From Trump’s first days in office, it was clear that the man formerly known as “The Donald” was inspiring passion and engagement, both for him and against him. First was the big inaugural crowd (though smaller than Barack Obama’s), and then came the huge crowd of protesters when more than 3 million participated in the women’s marches nationwide. News outlets, meanwhile, have also enjoyed a “Trump Bump” and are awash in readers, viewers and listeners, all eager to dive into the weeds of health care policy and special counsel investigations. Congressional representatives are flooded with mail, and with a highly engaged citizenry juicing a big midterm turnout, Trump’s mastery of the spotlight clearly has made people care about their government again.

Consider the numbers: A poll conducted by the Washington Post and Kaiser Family Foundation early this year found that one in five Americans had joined a political rally or protest since January 2016. Of those, 19 percent said they had never done so before.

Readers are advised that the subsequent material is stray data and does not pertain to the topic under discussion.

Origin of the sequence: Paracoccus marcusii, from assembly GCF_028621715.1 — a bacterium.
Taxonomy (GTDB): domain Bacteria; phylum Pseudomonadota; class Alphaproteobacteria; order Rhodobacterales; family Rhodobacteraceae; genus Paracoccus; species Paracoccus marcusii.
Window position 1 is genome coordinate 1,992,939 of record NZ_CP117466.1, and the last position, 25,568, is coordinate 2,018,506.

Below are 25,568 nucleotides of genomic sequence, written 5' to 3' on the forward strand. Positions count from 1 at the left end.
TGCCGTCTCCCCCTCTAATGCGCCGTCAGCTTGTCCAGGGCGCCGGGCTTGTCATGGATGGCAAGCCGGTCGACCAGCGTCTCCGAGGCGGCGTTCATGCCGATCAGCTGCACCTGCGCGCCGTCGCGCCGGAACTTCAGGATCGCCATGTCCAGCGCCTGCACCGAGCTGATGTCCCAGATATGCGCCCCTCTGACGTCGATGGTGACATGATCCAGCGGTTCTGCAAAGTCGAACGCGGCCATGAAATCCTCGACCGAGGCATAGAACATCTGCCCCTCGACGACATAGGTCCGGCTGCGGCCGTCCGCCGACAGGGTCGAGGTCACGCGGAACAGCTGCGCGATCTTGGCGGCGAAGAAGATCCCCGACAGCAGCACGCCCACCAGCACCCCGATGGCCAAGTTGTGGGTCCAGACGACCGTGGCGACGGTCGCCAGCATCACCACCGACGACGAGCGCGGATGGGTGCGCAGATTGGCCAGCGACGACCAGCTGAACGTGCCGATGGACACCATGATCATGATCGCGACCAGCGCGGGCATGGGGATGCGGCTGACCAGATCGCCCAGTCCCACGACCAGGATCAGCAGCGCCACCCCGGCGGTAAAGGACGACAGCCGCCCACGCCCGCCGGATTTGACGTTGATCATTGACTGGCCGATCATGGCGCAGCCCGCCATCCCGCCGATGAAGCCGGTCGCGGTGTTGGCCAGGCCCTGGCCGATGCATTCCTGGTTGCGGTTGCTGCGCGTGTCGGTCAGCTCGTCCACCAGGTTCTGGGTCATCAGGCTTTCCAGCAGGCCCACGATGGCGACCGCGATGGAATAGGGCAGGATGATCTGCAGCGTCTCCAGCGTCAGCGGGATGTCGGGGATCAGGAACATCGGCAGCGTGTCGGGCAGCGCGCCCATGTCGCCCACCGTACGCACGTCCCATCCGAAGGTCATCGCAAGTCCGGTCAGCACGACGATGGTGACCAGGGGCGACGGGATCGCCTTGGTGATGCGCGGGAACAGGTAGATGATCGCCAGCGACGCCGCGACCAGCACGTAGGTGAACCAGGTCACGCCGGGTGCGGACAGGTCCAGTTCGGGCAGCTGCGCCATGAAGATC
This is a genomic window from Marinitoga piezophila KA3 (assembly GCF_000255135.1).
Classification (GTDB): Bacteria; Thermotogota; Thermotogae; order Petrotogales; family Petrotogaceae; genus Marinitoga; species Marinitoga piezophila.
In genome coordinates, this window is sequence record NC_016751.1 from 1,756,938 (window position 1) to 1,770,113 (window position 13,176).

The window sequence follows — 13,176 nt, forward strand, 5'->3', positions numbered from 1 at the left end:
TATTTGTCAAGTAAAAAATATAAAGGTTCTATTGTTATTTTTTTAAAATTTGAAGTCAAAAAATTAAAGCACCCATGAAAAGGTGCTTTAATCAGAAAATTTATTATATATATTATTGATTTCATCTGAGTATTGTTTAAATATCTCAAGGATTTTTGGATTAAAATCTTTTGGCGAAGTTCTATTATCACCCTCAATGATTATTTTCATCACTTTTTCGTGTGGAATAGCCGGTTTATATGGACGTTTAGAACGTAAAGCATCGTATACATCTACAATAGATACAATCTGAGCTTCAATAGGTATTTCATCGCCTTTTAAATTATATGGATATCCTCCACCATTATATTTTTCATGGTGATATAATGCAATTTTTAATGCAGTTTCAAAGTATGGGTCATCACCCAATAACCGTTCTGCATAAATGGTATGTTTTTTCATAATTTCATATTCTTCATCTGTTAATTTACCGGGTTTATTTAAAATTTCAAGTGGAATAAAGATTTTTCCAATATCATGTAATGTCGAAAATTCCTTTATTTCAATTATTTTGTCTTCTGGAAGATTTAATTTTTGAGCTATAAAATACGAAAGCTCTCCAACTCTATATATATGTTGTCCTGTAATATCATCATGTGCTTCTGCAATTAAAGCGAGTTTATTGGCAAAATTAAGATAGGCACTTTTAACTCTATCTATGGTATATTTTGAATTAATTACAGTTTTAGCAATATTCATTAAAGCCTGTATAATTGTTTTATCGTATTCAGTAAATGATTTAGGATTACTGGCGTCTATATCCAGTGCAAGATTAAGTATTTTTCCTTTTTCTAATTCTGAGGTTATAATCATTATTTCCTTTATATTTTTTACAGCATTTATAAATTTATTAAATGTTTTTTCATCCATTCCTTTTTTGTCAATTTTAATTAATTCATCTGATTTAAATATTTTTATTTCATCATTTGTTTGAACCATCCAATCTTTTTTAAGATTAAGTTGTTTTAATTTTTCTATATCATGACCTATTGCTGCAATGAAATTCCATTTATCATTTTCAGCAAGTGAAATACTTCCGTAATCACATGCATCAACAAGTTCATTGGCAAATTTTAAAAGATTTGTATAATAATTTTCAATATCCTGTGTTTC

They’ve been deluging members of Congress. Bradford Fitch, who heads the Congressional Management Foundation, a nonprofit devoted to improving how Congress interacts with constituents, has been studying these interactions closely since 2002. He says moments of activism come in waves — and those waves have become more frequent in the past couple of years, whether it’s the nomination of Betsy DeVos to secretary of education (which produced 1.3 million calls in a single day to one congressional leadership office) or Kavanaugh.


One congressional office in the suburban D.C. area, Fitch says, got 9,300 letters and emails in 2001. By 2011, it had grown to 43,000. Last year, 127,000 missives came in. This shows an extraordinary number of people petitioning their leaders, which is how it’s supposed to work.